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Obama Blame Game, Iraq and Afghanistan Version

Several weeks ago, I wrote about the “9/11 Blame Game” and how both Democrats and Republicans blame the other side for 9/11; and last week Eric continued this topic by describing how Republicans, mainly Dick Cheney and other pundits, have already begun blaming Obama for the next attack. As I wrote the “9/11 Blame Game,” I wondered if conservatives would start blaming President Obama for losing, if we do, in Iraq or Afghanistan. Sure enough, only six months in to his Presidency, they have.

Victory is far from assured in either war. Despite the success of the surge in Iraq, the war is far from over; in Afghanistan, the situation grows more tenuous every month. While conservatives could make a case--and probably will in 2012-- that President Obama is responsible for the outcomes of each conflict as President, from a historical perspective this is unsupportable.

I feel that the best historical analogy for Barack Obama is Richard Nixon’s inheritance of the Vietnam war. Few blame Nixon for the fall of south Vietnam. He did what he could to pull out of Vietnam, and still it took years to do so. When historians, politicians and journalists analyze Vietnam, the blame falls on President Lyndon Johnson and the recently deceased Robert McNamara--the men who increased US involvement passed the point of no return.

Further, if by pulling out of Iraq and Afghanistan violence spikes in either country, Barack Obama will not be to blame.Whenever the US pulls out of a nation our removal portends better things in the long run. As Bennet Ramberg writes in the March/April Foreign Affairs, in the article called “Precedents for Withdrawal,” violence usually increases directly after the US pull out of a nation (Vietnam, Cambodia, Lebanon, Somalia) but then levels out. When, President Obama finally pulls all troops out of Iraq, the country will likely surge in violence again. In the years after, though, the country will stabilize.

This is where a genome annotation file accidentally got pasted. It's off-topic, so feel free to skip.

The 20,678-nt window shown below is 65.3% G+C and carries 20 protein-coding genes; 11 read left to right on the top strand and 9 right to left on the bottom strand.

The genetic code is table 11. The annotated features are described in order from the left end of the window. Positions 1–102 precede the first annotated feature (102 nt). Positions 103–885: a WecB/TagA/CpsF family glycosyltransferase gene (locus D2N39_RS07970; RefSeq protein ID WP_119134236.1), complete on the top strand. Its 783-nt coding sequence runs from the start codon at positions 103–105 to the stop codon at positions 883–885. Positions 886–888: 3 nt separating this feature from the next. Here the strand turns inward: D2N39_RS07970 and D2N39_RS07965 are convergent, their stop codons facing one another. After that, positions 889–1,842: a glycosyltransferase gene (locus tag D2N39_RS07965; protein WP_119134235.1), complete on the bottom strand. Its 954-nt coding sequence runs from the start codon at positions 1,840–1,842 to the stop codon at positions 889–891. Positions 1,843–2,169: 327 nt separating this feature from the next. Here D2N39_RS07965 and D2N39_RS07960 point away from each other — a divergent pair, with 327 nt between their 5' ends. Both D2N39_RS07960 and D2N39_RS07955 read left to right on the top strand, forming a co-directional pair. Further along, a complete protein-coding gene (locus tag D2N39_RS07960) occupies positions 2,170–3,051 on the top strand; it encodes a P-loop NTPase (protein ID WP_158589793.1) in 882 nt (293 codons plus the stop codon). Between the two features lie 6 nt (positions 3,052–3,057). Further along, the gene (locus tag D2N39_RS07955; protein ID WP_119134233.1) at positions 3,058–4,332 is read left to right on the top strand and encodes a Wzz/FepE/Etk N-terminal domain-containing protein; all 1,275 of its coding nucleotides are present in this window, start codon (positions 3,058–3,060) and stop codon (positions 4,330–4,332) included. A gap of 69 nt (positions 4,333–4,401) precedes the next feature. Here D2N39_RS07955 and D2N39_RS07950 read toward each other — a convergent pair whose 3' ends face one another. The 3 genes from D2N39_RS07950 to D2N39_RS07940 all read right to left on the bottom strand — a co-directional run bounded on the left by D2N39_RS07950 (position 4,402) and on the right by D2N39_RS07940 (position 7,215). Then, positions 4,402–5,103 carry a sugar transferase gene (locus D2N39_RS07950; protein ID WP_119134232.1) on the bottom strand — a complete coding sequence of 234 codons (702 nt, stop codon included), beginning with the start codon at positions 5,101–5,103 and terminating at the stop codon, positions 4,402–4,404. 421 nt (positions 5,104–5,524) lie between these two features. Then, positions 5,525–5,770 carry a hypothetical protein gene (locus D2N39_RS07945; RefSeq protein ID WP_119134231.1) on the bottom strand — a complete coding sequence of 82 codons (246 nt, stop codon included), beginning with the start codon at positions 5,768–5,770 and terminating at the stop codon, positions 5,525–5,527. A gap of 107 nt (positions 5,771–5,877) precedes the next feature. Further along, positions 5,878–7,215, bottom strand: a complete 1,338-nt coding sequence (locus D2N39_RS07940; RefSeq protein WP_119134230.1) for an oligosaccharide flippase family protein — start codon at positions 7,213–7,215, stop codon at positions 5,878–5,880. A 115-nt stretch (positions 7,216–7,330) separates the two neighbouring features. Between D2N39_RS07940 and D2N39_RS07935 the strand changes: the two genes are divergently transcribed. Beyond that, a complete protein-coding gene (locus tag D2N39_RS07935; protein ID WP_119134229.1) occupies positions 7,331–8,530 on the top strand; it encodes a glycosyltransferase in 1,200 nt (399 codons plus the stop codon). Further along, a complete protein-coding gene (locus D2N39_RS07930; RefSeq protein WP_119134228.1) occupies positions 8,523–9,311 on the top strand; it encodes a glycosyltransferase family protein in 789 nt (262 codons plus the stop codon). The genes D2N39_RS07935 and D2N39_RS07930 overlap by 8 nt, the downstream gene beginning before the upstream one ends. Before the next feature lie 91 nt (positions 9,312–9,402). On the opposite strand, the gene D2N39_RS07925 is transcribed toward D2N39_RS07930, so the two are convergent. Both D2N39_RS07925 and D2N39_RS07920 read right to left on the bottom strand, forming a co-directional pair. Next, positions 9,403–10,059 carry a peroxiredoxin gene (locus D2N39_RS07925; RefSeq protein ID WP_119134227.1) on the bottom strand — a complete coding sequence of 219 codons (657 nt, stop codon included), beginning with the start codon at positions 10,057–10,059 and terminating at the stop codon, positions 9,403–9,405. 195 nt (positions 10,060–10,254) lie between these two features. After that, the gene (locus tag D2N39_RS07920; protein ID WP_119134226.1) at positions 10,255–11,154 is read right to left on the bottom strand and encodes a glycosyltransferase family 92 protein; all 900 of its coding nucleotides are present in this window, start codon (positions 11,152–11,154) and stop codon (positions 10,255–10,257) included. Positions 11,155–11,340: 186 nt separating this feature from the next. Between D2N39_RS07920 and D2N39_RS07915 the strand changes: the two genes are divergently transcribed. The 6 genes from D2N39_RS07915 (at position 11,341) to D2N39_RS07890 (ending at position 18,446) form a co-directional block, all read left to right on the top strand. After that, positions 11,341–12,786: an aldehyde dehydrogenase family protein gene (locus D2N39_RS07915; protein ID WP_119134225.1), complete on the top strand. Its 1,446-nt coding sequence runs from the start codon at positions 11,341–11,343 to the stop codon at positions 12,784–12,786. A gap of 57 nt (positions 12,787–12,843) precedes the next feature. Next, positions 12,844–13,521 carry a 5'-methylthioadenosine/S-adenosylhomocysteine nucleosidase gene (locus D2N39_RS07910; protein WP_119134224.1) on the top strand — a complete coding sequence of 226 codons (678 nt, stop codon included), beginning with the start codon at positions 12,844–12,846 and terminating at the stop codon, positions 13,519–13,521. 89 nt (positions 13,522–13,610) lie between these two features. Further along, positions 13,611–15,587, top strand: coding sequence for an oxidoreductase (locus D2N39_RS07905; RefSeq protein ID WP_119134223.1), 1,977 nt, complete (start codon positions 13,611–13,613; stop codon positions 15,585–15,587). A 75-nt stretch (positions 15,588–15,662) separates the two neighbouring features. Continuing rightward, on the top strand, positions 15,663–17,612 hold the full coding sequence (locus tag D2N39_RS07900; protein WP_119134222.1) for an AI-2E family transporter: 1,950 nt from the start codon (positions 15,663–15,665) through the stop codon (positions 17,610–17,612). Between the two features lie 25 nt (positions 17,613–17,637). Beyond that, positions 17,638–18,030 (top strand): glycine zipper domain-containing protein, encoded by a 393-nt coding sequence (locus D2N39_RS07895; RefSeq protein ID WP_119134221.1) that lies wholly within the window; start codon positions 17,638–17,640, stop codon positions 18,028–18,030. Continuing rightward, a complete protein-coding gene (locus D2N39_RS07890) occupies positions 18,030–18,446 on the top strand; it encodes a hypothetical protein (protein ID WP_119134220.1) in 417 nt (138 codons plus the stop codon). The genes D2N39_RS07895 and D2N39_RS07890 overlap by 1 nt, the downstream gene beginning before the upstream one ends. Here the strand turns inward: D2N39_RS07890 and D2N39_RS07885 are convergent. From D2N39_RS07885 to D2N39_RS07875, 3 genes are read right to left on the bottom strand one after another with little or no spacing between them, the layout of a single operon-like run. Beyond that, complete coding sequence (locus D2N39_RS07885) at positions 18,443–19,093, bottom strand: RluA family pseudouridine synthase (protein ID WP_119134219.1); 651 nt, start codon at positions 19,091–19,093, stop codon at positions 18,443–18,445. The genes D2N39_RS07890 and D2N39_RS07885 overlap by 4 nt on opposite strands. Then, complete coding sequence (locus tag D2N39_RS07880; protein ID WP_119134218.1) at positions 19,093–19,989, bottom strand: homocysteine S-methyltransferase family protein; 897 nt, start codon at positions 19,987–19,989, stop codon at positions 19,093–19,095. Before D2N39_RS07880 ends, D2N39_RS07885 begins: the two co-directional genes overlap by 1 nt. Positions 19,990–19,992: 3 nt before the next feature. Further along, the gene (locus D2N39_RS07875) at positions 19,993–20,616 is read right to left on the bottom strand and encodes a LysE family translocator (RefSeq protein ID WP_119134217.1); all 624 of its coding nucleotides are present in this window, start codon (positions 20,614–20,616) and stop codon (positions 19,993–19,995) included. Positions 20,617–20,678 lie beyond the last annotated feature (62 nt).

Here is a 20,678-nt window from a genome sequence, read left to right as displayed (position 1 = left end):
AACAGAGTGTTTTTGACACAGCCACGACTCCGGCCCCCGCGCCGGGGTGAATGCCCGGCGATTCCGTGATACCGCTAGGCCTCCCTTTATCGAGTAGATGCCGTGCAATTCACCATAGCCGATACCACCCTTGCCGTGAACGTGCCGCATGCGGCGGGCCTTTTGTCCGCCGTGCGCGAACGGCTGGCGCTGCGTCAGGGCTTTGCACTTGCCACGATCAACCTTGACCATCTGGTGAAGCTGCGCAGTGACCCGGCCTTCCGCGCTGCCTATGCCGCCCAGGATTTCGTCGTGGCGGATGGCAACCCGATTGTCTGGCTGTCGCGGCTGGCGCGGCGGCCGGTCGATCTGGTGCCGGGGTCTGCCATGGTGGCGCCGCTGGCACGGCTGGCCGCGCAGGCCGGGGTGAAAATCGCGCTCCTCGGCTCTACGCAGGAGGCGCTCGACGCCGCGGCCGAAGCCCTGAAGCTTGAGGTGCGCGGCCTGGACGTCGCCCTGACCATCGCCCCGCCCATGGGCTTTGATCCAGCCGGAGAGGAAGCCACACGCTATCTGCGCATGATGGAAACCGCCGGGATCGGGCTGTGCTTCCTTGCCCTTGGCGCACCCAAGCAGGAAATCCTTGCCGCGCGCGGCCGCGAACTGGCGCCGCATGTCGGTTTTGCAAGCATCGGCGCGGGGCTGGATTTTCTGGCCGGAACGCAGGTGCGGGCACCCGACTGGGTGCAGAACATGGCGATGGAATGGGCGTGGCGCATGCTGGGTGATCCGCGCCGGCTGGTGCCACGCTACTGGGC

Beyond historical analogies, blaming Obama for Iraq ignores the situation he inherited. President Bush never clarified our country’s intention before or after the invasion. Whether building democracy, toppling Saddam, fighting terrorists or finding weapons of mass destruction, we either never specified the goals; or we didn’t leave when they were accomplished. As for the successes of the recent surge, Thomas Ricks describes in this post how the tactical gains of the surge never actually fostered political reconciliation. Even if violence surges in Iraq after the surge that should not be held against President Obama.

Yet, the biggest target for Obama is not Iraq but Afghanistan. After appointing Lt. General Bill McChrystal to ground commander in Afghanistan, the current war narrative now describes this as Barack Obama’s war. This description ignores the length of our stay in that country and it is premature to call it his war. We have occupied Afghanistan for going on eight years, and the country still looks like it belongs in the fourteenth century. The Taliban own the countryside; and have for the last eight years. The war started poorly, and continued worse for eight years. Whatever Barack Obama does accomplish--even if the US pulls out and the Taliban take over--cannot be held against him. It’d be like replacing a football coach in the fourth quarter down sixty points and expecting him to win.
If the wars in Afghanistan and Iraq end poorly, some will blame them on President Obama and the Democrats. Unfortunately, no situation will ever be that simple. A situation as complex as two counter-insurgency wars fought in the larger context of a war against Islamic extremism will never boil down to blame between one President or the next. Unfortunately, the entire national security, military, and Congressional branches all share blame. Right now, instead of assigning blame, we can only work towards winning our current conflicts.

two comments

Do you think either is “winnable? If so, what would you describe winning as?

Displacing a fascist regime? Planting a government run by its own population? Locating WMDs and destroying them? Throwing a giant party so Israel and the rest of the middle east are bff?

There’s sarcasim there, but only because victory with regards to war is no longer a definite term. We don’t force the English ou and create our own country, we don’t reunite north and south, and we don’t liberate Europe. We make small advancement like overthrowing a regime, ensuring fair elections, and training people to protect and run their own country. Those are victories.